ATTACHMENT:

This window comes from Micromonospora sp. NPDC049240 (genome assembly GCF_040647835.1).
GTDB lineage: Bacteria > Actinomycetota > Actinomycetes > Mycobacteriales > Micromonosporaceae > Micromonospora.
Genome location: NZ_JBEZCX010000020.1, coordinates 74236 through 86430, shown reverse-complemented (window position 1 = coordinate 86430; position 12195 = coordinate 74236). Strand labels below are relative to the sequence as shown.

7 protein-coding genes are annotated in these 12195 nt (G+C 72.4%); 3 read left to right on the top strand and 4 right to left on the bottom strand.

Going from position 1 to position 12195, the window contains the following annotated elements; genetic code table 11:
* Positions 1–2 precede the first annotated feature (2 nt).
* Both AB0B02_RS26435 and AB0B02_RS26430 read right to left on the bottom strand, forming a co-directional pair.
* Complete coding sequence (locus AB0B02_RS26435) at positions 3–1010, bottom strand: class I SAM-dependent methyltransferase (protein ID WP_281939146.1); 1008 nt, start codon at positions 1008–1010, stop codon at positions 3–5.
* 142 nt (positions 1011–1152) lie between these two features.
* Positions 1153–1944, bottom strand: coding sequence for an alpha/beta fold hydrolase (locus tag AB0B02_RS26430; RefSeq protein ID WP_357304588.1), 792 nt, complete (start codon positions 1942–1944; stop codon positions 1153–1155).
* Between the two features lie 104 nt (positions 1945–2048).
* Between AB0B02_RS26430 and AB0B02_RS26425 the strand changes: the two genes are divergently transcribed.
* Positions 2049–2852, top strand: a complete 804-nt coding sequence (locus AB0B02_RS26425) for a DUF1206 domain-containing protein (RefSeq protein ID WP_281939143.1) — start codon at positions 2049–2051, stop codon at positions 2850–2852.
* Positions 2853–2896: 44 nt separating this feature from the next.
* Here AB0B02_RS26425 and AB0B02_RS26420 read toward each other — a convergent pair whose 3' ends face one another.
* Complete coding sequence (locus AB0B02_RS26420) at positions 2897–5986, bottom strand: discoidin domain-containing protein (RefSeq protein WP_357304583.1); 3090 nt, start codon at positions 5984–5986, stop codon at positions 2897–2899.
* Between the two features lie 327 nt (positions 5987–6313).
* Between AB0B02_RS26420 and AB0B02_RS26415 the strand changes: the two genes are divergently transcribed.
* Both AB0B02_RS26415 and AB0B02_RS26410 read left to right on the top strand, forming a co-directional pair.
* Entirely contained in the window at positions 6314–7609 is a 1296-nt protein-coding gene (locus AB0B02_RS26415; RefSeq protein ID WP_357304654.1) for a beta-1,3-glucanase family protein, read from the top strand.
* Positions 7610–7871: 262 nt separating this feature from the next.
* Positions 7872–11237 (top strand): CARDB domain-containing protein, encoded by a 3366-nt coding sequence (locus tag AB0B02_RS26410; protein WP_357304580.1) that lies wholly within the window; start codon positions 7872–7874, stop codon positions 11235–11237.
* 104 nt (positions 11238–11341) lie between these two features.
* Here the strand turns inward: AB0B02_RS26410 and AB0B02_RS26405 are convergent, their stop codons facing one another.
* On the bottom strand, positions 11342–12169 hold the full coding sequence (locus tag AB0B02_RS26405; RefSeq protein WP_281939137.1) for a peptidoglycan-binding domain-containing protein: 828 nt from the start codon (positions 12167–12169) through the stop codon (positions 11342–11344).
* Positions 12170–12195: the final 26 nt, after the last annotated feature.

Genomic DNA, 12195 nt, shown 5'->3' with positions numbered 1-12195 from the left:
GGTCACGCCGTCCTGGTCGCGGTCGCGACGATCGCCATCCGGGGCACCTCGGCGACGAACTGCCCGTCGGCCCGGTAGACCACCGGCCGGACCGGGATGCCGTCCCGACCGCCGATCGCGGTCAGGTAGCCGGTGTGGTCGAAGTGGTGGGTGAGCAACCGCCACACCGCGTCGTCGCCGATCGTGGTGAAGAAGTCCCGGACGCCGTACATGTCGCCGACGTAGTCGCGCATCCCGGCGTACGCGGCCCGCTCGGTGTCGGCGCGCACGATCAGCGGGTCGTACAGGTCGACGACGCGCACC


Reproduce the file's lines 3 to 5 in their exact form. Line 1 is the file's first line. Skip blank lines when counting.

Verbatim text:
Genome location: NZ_JBEZCX010000020.1, coordinates 74236 through 86430, shown reverse-complemented (window position 1 = coordinate 86430; position 12195 = coordinate 74236). Strand labels below are relative to the sequence as shown.

7 protein-coding genes are annotated in these 12195 nt (G+C 72.4%); 3 read left to right on the top strand and 4 right to left on the bottom strand.

Going from position 1 to position 12195, the window contains the following annotated elements; genetic code table 11: